Trial for dogs with metastatic apocrine gland anal sac adenocarcinoma
Localized delivery of nanoparticle conjugated cisplatin in dogs with naturally-occurring metastatic apocrine gland anal sac adenocarcinoma.
Purpose and Brief Study Description:
Apocrine gland anal sac adenocarcinoma (AGASACA) is a malignant tumor arising from the secretory epithelium of the walls of the anal sacs. AGASACA displays aggressive biologic behavior and is both locally invasive and highly metastatic, frequently spreading to the lymph nodes early in the course of the disease. Multiple treatment methods have been utilized in the management of AGASACA, including surgery, radiation therapy, chemotherapy, electrochemotherapy, and various combinations thereof. However, there is currently no widely-accepted standard of care therapy for canine AGASACA, other than surgical resection of the primary tumor followed by an adjuvant therapy, such as chemo. One chemotherapeutic agent, cisplatin, is postulated to have potential benefit, but in its naïve form, it has some significant side-effects. Reformulation of cisplatin as a nanoparticle should improve targeting to the primary tumor site and lymph nodes. This then allows for the use of smaller doses of the cisplatin, thereby reducing side-effects while enhancing efficacy.
The primary purpose of this study is to demonstrate the feasibility of localized subcutaneous administration of a nanoparticle formulation of cisplatin, and to demonstrate that this modified formulation accumulates in tumor tissue and local lymph nodes.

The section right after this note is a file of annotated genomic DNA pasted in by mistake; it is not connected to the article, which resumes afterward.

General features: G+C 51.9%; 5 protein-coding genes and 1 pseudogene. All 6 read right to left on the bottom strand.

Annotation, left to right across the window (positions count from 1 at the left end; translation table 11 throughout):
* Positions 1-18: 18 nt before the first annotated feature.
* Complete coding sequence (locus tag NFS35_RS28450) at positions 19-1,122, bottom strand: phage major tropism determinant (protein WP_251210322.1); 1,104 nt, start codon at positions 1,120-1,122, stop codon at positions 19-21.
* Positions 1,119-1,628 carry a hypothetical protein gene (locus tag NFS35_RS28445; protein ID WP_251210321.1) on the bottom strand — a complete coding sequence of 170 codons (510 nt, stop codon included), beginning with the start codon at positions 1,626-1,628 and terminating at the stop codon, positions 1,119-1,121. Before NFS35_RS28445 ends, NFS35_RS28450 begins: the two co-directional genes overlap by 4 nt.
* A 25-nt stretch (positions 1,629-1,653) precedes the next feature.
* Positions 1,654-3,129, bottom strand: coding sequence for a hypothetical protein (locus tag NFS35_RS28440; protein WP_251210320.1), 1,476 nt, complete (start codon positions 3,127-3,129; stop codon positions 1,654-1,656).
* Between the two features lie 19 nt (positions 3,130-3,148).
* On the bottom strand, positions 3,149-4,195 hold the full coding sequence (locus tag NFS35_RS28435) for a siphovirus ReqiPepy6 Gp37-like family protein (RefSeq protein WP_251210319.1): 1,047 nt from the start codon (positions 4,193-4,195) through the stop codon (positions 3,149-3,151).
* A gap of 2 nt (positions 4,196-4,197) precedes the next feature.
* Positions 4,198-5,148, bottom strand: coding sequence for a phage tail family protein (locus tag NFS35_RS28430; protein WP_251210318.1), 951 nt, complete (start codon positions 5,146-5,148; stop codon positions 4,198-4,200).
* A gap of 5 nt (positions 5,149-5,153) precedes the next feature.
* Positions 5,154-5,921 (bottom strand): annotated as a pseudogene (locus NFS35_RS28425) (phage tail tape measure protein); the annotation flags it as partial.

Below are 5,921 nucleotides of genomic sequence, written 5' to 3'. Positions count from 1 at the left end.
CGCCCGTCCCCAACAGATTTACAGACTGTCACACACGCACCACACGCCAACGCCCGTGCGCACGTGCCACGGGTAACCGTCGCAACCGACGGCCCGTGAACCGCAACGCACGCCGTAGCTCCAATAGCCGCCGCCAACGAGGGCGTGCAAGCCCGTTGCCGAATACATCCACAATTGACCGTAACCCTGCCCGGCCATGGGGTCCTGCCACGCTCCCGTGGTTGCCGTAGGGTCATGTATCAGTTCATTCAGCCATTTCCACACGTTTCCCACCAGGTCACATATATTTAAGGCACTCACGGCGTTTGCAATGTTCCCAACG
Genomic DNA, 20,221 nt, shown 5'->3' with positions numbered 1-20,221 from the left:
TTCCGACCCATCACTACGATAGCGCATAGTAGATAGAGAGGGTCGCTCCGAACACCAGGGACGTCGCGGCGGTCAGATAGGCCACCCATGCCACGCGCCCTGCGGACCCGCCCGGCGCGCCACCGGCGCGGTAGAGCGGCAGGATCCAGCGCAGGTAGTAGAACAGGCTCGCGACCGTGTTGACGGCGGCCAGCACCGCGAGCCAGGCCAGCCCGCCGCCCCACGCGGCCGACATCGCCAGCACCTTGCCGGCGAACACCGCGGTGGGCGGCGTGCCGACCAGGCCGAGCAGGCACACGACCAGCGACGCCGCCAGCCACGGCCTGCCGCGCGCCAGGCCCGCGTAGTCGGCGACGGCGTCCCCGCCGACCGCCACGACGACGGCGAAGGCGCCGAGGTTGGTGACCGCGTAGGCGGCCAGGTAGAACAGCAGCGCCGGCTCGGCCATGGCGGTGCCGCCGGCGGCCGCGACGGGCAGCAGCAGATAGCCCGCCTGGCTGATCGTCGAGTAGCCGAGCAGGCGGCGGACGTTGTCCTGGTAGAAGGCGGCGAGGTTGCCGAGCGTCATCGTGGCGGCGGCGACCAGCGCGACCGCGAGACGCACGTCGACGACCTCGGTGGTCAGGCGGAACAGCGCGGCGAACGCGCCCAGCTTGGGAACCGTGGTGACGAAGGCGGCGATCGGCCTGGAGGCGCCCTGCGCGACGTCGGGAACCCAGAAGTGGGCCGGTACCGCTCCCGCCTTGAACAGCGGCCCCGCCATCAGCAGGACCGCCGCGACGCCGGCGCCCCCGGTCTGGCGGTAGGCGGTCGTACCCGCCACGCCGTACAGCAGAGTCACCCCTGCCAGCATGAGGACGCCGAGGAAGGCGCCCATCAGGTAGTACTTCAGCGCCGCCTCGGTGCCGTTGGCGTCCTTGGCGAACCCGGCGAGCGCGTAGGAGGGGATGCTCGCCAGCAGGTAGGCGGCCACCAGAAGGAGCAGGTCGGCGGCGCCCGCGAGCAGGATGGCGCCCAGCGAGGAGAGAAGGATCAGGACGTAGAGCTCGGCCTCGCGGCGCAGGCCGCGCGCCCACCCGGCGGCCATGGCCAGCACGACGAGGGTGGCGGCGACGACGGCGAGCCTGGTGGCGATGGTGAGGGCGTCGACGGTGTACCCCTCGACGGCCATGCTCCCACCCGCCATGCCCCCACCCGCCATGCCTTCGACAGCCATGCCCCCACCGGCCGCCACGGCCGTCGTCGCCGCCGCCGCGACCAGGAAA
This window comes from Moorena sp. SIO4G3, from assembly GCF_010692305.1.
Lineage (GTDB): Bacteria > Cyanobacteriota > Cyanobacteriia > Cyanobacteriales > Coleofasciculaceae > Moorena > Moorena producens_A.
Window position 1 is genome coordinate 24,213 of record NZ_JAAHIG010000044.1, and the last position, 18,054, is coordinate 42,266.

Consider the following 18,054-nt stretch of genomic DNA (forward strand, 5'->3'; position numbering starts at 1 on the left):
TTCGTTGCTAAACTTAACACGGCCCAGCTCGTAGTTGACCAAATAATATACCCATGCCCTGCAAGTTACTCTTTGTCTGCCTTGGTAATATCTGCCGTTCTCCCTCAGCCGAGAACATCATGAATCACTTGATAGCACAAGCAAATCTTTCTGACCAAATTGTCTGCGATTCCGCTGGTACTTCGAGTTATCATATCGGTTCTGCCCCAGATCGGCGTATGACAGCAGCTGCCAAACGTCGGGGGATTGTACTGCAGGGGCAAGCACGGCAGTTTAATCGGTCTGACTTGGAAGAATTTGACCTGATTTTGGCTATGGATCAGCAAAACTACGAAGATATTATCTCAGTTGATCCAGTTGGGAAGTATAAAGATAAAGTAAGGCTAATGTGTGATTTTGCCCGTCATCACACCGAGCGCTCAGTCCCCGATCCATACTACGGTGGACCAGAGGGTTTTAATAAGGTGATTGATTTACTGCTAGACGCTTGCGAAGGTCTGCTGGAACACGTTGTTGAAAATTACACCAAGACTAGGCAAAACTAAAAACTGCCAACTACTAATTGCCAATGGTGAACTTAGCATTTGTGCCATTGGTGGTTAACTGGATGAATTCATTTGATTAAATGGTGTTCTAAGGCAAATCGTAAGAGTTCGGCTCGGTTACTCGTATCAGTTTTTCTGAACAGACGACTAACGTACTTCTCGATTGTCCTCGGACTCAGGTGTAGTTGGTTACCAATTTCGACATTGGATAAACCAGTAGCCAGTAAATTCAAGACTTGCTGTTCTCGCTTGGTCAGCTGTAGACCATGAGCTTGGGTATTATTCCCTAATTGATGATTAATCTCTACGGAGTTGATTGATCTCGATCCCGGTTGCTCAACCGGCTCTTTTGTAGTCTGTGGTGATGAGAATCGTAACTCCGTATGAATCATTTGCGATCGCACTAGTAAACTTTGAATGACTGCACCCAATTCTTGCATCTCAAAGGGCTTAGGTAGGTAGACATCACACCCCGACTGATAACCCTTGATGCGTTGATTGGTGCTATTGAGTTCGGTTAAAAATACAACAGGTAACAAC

Dogs of any breed, age, sex, weighing a minimum of 10kg (22lbs) must be diagnosed cytologically and/or histopathologically with apocrine gland anal sac adenocarcinoma, metastatic to the caudal abdominal lymph nodes. Complete disease staging is required prior to study enrollment, which includes chest x-rays, abdominal ultrasound, blood work, and urinalysis. Prior surgery, chemotherapy, corticosteroids, NSAIDs, and/or radiation therapy is allowable if reoccurrence or progression is documented at the time of study enrollment. Concurrent chemotherapy, corticosteroids, NSAIDs, and/or radiation therapy are not allowable, but post-operative chemotherapy and/or radiation therapy are allowed.
What does enrollment into this trial involve?
All dogs enrolled in this study will receive a single dose of nanoparticle cisplatin chemotherapy administered subcutaneously to the primary tumor and draining lymph nodes. Blood will be collected immediately prior to this dose and then at 0.5, 1, 2, 3, 4, 12, 24, 48, 72 and 96 hours post administration. Surgery will be performed to remove the primary tumor and the local draining lymph nodes on day 5 of the study. Tissues will be submitted for both histopathologic evaluation and pharmacokinetic analysis. The study is completed after study day 21 (or sooner if your dog is removed from the study), and an oncology clinician will discuss additional treatment options with the owner.
The study covers the cost of the nanoparticle conjugated cisplatin, blood work, urinalysis and recheck exam for dogs enrolled. Any adverse events arising as a result of the study drug administration up to $750.00, as well as surgery up to $2000.00 will be covered by the study. Owner is responsible for the costs associated with initial pre-enrollment diagnostic work-up and staging.